Tech Tips by Randy Pozzi

Service Procedures
Service Manuals
Tech Tips By Randy Pozzi
CH250 - Helix Interchange
Readers Rides
For sale

Parts Diagrams

#1 Breather Separator
#2 Drive Belt & Pulley Weight Rollers
#3 Startability & Driveability Problems
#4 CH250 Performance Upgrades
#5 CH250 Valve Adjustment
#6 Decals
#7 Pilot Screw Adjustment & Fix
#8 CH250 Driven Pulley/Clutch Repair
#9 Final Drive Oil Change
#10 Storing Your CH250 in Winter
#11 Hondaline Kenwood AM/FM Stereo
#12 Front Bumper Protector & Lower Cover Repair
#13 How To Buy A Good 1985-88 CH250
#14 Tires For The Honda CH 250
#15 CH250 Keihin Carb Float Valve Repair
#16 The Honda CH250: An Overview
#17 Honda CH250 Color Crossovers
#18 Honda CH250 Clock
#19 Keihin CV Carburetor Tuning
#20 Honda CH250 Oil Change
#21 Backfiring On Deceleration
#22 Parts Bin--What To Hoard For Your CH250
#23 Honda CH250 Maintenance
#24 So Your Honda Scooter Won't Start?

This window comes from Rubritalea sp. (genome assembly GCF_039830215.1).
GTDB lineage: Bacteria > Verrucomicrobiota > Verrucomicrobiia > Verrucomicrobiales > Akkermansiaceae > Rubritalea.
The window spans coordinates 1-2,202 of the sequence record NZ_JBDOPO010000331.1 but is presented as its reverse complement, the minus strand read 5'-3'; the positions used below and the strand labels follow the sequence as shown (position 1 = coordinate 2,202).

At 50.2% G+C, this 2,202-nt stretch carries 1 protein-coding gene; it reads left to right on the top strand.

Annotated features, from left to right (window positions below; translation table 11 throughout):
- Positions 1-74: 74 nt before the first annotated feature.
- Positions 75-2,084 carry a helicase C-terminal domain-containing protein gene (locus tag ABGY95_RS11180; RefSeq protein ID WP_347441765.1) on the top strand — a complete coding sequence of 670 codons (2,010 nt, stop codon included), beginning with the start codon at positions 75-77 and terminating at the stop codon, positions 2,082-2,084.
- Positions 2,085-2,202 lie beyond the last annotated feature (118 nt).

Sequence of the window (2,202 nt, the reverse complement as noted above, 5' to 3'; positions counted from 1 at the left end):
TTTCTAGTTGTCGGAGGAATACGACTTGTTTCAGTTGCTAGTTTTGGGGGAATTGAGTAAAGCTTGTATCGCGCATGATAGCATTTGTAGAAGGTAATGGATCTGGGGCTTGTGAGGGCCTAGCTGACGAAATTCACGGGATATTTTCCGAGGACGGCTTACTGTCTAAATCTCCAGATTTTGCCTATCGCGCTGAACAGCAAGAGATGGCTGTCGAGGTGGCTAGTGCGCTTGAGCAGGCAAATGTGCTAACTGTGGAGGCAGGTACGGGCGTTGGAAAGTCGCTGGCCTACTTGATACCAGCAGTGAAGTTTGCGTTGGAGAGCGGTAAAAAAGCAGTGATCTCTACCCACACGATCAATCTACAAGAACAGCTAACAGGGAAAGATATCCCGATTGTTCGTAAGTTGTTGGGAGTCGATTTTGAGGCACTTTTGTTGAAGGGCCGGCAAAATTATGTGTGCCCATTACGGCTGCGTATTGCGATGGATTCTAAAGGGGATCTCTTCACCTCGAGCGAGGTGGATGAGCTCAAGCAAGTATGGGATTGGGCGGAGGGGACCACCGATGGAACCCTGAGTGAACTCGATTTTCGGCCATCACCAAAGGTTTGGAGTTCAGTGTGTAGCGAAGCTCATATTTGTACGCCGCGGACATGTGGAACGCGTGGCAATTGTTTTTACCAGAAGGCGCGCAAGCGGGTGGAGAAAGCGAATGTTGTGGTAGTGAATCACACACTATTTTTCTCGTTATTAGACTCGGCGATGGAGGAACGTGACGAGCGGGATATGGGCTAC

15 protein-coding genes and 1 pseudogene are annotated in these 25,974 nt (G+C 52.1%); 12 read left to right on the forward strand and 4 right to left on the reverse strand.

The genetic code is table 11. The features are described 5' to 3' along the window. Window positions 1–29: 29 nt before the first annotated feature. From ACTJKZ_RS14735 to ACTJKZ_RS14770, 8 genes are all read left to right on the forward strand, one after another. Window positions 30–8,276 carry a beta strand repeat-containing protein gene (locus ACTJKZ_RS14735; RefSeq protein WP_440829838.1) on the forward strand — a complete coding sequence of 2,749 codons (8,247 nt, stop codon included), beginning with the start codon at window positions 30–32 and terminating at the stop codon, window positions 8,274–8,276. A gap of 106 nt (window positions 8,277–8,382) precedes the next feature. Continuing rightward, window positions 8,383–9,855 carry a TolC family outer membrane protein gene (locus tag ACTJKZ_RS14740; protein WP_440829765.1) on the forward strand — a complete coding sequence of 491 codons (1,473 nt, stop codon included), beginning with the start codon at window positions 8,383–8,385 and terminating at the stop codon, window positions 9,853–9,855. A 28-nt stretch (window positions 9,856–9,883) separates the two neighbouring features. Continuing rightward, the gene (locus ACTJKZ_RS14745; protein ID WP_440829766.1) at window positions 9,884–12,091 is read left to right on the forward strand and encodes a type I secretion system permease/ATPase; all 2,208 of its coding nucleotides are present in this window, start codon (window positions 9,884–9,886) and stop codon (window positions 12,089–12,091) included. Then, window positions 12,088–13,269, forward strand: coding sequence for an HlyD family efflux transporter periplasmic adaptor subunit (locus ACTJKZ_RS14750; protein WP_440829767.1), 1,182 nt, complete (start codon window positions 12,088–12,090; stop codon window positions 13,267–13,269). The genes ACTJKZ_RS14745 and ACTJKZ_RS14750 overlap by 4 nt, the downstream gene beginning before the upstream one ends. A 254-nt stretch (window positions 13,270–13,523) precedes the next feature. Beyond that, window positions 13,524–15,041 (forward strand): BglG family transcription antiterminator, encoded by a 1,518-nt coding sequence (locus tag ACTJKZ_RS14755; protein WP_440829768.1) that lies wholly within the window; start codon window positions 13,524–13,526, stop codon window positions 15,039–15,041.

#25 How To Buy A Battery For Your CH250
#26 Honda CB350 Shocks To The Honda CH250
#27 1985-88 Honda CH250 Speedo Maintenance
#28 Honda CH-250 Antifreeze/Coolant Service
#29 CH250 Charging System Checks
#30  Final Reduction and Wheel Bearing Maintenance

#19 Keihin CV Carburetor Tuning
Hello Group,

The Keihin constant velocity carburetor on your Honda CH250 should perform well with the standard recommended settings under average load, climatic, and barometric conditions. All constant velocity (CV) carburetors are designed to compensate for changes in altitude and barometric pressure. But even a slight modification to increase engine performance will require retuning of your CV carburetor. Air-box modifications or the use of an aftermarket exhaust system may require jetting changes. Optional main jets and slow jets are available for your scoot in a variety of sizes. The function of the carburetor is to atomize fuel and mix it with air in proper proportions to suit engine operating conditions. In operation, the carburetor meters gas into the fast moving air passing through it.  The atomized gas (a mist of liquid fuel) is then vaporized (changed from a liquid to a gas) by engine heat and the heat of compression to provide a uniform and efficiently combustible air/fuel mixture.